As we already learned, the AVMA is opposed to any surgical procedure for cosmetic purposes. Because of this, it is no longer taught in veterinary schools, and many vets refuse to perform these surgical alterations.

Eventually, the practice will die out and we will no longer expect these beautiful dogs to be mutilated simply to have erect ears. What’s clear is that stronger penalties will be needed to protect dogs against those who are willing to crop their dog’s ears behind closed doors or in backstreet ‘vet surgeries’. Supporters of Dobie ear cropping even use this as an argument in favor of it. Their reasoning seems to be that if licensed vets don’t do it, dog owners will do it themselves or get it done elsewhere illegally!

A Doberman With Uncropped Ears And Tail


Try Googling this title, or something like ‘Doberman natural ears’, and you’ll discover thousands of pictures of the Dobe in its natural form. They’ll have beautiful floppy ears and a long tail. However, as well as having their ears mutilated, these dogs are subjected to another type of amputation: tail docking.

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It’s a shocking fact that millions of people assume that the Doberman is born with erect ears and a stump for a tail. They believe that individual dogs from the same litter can look very different… some with erect ears and no tail, and others with floppy ears and a tail!

This is not the case at all. Again, this is another form of cosmetic surgery that has been banned in many countries on the grounds that it is cruel and unnecessary.

As with ear cropping, those in favor of tail docking claim that it benefits the dog. They suggest that removing the dog’s tail prevents it from being injured.

However, the statistics simply don’t support this notion in any way: severe tail injuries are very rare in dogs that have not been docked.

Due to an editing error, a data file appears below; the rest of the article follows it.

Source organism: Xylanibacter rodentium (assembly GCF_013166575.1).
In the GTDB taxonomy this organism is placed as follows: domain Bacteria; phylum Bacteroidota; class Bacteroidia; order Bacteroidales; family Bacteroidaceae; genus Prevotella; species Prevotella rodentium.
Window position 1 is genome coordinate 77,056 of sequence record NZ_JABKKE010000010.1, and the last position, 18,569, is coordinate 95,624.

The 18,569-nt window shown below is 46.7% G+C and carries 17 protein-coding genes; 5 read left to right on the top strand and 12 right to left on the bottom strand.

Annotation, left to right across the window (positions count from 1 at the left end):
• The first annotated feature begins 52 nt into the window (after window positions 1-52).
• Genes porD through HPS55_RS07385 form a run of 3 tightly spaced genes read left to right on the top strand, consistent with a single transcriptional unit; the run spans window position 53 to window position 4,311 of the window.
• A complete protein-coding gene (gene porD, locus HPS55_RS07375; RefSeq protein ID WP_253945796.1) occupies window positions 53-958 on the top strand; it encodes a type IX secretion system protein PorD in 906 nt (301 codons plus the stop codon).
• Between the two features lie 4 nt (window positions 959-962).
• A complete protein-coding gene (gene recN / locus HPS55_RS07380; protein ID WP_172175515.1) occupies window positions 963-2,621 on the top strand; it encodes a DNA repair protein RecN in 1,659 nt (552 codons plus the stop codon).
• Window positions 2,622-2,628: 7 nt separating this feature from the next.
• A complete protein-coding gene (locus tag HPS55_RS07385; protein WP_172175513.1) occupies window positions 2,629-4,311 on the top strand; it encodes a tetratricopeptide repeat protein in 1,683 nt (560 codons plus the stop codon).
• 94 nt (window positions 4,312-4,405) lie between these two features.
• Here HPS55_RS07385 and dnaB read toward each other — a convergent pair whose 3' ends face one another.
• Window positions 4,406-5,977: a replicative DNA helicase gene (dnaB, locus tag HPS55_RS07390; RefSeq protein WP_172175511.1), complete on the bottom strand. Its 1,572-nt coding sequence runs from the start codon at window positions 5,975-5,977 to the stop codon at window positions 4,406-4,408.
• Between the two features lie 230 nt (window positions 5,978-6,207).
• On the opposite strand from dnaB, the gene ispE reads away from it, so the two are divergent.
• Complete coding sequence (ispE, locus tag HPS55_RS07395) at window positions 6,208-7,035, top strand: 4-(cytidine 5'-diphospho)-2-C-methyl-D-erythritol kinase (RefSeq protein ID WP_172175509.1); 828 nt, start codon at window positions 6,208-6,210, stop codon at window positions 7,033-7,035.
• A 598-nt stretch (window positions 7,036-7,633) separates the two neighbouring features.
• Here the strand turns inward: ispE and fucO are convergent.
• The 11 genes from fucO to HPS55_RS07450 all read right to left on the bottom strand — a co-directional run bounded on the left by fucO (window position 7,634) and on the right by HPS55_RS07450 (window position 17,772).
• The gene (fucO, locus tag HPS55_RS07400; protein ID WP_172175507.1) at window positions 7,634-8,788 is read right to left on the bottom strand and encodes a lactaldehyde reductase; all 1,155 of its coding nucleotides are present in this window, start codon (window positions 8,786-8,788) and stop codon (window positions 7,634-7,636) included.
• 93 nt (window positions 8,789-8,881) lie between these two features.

Once again, the procedure is carried out when the pups are young; usually between 2 and 5 days. Unlike ear cropping, anesthesia is not usually given, so the pups will feel the scalpel blade or the scissors as they slice through the skin, muscle, and cartilage. Alternatively, a band is placed around the tail to cut off the blood supply. After a while, the tail will shrivel and fall off.

Fans of tail docking dismiss all this as ‘momentary discomfort’ as the pup’s nervous system hasn’t fully developed. In fact, the opposite is true as recent research proves that the pain is far more intense than in an adult dog as the neural pathways have not been properly insulated.

doberman in grassdoberman in grass

Far from being slightly uncomfortable, the pain is raw and agonizing, and many puppies scream during the procedure and will continue to cry for days afterward. Some breeders have abandoned the tail docking procedure because they couldn’t bear the sound of distressed pups.

The AKC and other kennel clubs, as well as many breeders and breed enthusiasts, will stick to their guns over this issue as they do with ear cropping. Their main argument is that this is the traditional breed standard, and that’s the way the dog should look.

What they fail to acknowledge is that dogs are born with tails for a good reason, as is the case with ears.